Lockheed Martin, contracted to build the third-generation global positioning system (GPS) satellites, expects the launch date of the first GPS III satellite to be delayed from mid-2014 to an undetermined date.
The company confirmed it has "been asked to look at scenarios with launch slips due to launch vehicle availability." Large satellites like those of the GPS constellation are only launched aboard evolved expendable launch vehicles (EELV), large rockets that are the subjects of great demand by various entities of the US government, including NASA and the Department of Defense (DoD).
"I would bet we'll probably get asked to slip a little bit," says Lockheed. While no official request has been made to delay the first GPS III, due for delivery in late 2013, programme officials believe a request is forthcoming.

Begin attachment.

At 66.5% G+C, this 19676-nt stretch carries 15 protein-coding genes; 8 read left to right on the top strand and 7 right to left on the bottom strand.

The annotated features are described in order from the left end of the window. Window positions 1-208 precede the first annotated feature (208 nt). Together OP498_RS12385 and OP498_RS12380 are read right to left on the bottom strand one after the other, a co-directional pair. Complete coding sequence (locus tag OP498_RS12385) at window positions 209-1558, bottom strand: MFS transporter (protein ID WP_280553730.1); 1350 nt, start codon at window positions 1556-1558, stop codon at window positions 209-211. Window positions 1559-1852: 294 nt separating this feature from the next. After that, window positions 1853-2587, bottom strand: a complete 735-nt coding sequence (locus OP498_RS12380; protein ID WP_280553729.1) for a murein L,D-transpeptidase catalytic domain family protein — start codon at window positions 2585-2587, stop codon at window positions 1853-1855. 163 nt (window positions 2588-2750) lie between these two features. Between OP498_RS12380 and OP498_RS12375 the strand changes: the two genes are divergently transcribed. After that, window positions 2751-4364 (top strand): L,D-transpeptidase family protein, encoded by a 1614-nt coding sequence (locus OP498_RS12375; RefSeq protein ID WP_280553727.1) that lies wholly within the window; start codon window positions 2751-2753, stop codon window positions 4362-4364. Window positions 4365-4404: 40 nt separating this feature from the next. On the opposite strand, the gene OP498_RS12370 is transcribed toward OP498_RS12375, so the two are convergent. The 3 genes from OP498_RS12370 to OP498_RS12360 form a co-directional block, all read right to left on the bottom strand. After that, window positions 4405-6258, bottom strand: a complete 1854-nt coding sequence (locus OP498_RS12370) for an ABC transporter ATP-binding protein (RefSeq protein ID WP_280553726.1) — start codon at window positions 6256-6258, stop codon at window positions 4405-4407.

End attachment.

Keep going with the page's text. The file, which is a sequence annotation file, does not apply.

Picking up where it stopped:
The first GPS III is scheduled to begin construction in May, 2012, and programme officials confirm that the necessary components have arrived on schedule. Long-lead items for eight flight vehicles have been ordered.
Officials also confirm a dual-launch capability is in the works for future GPS satellites, to start no later than the fifth GPS III, which is currently scheduled for launch in 2017. Additional modifications, including extra solar panels and increased signal power will be included on later models.